In the present study, we used this global approach to investigate the role of GAs in germination of Arabidopsis seeds. For this purpose, we characterized the proteome of GA-deficient Arabidopsis seeds in which GA deficiency is conferred by the ga1 mutation (ga1-1 allele). The GA1 gene codes for the enzyme ent-copalyl diphosphate synthase that catalyzes the first step in the GA biosynthetic pathway (Sun and Kamiya, 1994). In addition, we analyzed the effect of PAC on the proteome of wild-type (WT) seeds during germination. Arabidopsis seed germination is highly sensitive to this compound (Debeaujon and Koornneef, 2000), which blocks GA biosynthesis and thereby radicle emergence through inhibition of the enzyme ent-kaurene oxydase (encoded by the gene GA3).

RESULTS

Preparation of Seed Samples

Under optimal conditions (25°C), radicle protrusion of the WT Arabidopsis seeds started at 1.4 d of imbibition and it took almost 1.8 d for 50% of the seeds to reach this phase (Table (TableI).I). The addition of GA4+7 to the germination medium had very little effect on the germination of WT seeds (Table (TableI).I). PAC totally repressed radicle protrusion. The addition of GA4+7 (Derkx et al., 1994) to the germination medium reversed this PAC inhibition. However, under these conditions, seed germination was somewhat more heterogeneous (T50 ≈ 2.2 d) than in the absence of PAC (Table (TableI).I). The ga1 mutant seeds did not complete germination at all on water. In the presence of exogenous GA4+7, the germination vigor of the ga1 seeds was very close to that of the WT seeds (T50 ≈ 1.8 d; Table TableI).I).

Table I
Effects of GAs and paclobutrazol on germination performance of Arabidopsis seeds

Proteome Analyses

We characterized the proteome of the following Arabidopsis seed samples: WT and ga1 mutant dry mature seeds; WT and ga1 seeds incubated for up to 3 d in the absence or presence of GA4+7; and WT seeds incubated for up to 3 d in PAC. A comparison of the proteome from WT and ga1 dry mature seeds revealed six polypeptides that showed a substantially higher accumulation level in the ga1 seeds than in the WT seeds (Fig. (Fig.1).1). They were all identified as 12S globulin precursors by MALDI-TOF analysis (Table (TableII).II). Two of them (protein nos. 69 and 177 in Table TableII)II) exhibited experimental molecular masses substantially smaller than theoretically expected. It is possible that these polypeptides corresponded to proteolyzed fragments of the precursor globulin forms. There were no significant changes in the abundance of the other proteins present at the dry mature stage for both types of dry mature seeds (not shown).

Figure 1
Characterization of Arabidopsis proteins whose abundance differed in dry mature seeds of WT and ga1 mutant. An equal amount (200 μg) of total protein extracts was loaded in each gel. A, Silver-stained two-dimensional gel of total proteins from ...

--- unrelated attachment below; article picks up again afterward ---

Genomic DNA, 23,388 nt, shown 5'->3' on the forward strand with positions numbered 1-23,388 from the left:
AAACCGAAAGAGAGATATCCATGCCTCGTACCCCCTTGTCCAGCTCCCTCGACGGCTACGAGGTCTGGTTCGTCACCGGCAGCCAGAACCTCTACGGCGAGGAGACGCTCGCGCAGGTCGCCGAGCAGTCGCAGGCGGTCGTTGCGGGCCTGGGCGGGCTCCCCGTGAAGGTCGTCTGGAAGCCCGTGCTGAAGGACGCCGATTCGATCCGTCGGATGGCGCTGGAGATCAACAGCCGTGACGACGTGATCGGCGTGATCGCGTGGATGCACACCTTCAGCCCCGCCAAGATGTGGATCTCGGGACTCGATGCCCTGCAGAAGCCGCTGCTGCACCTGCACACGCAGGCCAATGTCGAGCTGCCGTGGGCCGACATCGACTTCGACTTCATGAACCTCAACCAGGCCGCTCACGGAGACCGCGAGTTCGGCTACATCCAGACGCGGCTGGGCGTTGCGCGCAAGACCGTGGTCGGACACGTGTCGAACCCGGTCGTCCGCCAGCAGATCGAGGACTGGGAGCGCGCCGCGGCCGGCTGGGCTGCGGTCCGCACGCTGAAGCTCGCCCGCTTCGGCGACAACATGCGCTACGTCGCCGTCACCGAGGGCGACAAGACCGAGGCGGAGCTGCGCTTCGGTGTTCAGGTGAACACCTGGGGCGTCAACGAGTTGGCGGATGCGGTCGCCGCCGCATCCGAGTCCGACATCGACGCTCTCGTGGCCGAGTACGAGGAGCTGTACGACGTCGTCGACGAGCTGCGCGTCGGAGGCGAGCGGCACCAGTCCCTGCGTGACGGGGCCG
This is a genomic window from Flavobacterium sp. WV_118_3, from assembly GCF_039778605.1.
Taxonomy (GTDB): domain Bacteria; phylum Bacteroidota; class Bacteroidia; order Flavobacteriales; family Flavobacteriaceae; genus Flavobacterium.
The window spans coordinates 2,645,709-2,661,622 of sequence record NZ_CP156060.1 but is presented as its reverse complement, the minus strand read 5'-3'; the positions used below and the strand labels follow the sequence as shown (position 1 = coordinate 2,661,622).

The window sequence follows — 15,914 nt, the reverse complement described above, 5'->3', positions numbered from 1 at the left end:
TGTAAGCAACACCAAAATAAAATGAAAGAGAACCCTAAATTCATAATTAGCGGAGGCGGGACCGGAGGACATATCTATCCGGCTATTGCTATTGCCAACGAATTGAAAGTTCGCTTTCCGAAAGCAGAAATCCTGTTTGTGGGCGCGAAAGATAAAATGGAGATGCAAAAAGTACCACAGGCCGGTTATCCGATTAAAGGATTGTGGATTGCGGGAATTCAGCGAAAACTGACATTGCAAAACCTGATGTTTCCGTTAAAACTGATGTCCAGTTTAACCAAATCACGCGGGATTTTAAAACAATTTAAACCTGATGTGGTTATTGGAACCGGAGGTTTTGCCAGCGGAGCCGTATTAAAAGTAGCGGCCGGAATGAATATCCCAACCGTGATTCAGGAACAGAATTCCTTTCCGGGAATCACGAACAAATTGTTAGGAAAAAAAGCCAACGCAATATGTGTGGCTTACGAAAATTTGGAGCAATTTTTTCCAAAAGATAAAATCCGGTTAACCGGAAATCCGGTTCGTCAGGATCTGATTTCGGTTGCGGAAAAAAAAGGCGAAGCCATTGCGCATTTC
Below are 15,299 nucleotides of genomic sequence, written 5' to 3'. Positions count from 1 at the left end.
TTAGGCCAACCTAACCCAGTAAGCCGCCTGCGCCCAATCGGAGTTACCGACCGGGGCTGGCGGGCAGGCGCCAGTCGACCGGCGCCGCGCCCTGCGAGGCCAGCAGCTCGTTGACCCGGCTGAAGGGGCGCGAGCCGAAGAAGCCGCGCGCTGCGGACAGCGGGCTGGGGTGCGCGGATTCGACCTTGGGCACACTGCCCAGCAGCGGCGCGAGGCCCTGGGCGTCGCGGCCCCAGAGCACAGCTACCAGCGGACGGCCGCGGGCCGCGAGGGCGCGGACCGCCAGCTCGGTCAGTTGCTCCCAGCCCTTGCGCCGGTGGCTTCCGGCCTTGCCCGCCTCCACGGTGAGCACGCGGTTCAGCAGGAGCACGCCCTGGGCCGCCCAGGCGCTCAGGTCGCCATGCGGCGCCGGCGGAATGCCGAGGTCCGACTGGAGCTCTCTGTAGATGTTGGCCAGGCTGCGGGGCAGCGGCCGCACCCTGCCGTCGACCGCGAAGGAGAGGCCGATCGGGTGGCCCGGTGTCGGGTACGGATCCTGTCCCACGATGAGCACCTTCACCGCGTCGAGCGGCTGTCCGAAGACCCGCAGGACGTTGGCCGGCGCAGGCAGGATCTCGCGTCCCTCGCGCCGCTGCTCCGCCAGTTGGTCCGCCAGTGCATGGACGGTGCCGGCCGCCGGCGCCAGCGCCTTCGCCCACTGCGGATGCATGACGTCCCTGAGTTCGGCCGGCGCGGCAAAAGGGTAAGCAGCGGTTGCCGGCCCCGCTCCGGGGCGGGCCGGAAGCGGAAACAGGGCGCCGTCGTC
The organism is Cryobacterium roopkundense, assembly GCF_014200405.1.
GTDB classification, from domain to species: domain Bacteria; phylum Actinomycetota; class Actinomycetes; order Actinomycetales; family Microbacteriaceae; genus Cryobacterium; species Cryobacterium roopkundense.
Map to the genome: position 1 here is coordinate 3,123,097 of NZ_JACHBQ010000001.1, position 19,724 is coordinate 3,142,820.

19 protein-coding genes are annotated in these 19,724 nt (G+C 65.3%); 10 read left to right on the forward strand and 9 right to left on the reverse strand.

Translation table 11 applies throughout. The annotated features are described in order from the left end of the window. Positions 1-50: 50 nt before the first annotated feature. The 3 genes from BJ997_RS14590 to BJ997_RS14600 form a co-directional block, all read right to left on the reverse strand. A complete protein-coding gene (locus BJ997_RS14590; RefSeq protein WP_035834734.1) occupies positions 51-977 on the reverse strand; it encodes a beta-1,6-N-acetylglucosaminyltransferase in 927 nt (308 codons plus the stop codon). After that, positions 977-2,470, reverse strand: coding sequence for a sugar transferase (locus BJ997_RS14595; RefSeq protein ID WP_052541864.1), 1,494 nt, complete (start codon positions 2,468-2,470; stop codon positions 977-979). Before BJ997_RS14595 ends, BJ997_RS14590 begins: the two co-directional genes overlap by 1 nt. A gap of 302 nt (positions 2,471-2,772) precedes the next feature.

Table II
Arabidopsis polypeptides whose abundance was significantly higher in dry mature ga1 seeds than in dry mature WT seeds

A systematic comparison of two-dimensional gels for the various protein extracts allowed classifying seed proteins from their specific accumulation patterns. Some of them have been described previously (Gallardo et al., 2001); others were identified in the present study (Tables III and andIV).IV). Type-1 and -2 proteins corresponded to polypeptides whose abundance varied (up- and down-regulation, respectively) during germination (Figs. (Figs.224 ). Type-3 proteins showed a specific increase in their accumulation at the moment of radicle protrusion (Fig. (Fig.2C).2C).

Table III
Arabidopsis polypeptides whose abundance specifically vary during 1 d of imbibition
Table IV
Arabidopsis proteins whose level increased during radicle protrusion (type-3 proteins) with the WT seeds incubated for 2 d in water
Figure 2
Reference maps for WT Arabidopsis seed proteins whose abundance specifically vary during germination (1 d of imbibition in water) and radicle protrusion (2 d of imbibition in water). An equal amount (200 μg) of total protein extracts was loaded ...
Figure 4
Characterization of some cytoskeleton protein components whose abundance increased during 1 d of imbibition (type-1 proteins). An equal amount (200 μg) of total protein extracts was loaded in each gel. The figure shows representative experiments ...

Influence of GAs after 1 d of Imbibition

The proteome of ga1 seeds was analyzed after 1 d of imbibition in water. This stage corresponded to germination sensu stricto for the WT seeds because none of the WT seeds showed radicle protrusion during this period (Table (TableI).I). This analysis revealed in the imbibed ga1 seeds 45 proteins whose abundance increased or decreased with respect to the dry mature state. All of them were also evidenced during 1 d of imbibition in water of the WT seeds. Moreover, their level of variation with respect to the dry mature state was generally very similar for the ga1 and WT seeds (Table III; Figs. Figs.33 and and4).4). The only significant difference between the two types of seeds was in a protein spot (no. 6 in Table III). The abundance of this protein strongly increased during 1 d of imbibition in water of the WT seeds, but not for the ga1 seeds (Fig. (Fig.5).5). Incubation of the ga1 seeds in the presence of GA4+7 for 1 d (none of these seeds completed germination under these conditions; Table TableI)I) entailed a large accumulation of this protein spot (Fig. (Fig.5).5). This protein was identified as α-2,4 tubulin by MALDI-TOF analysis (Table III).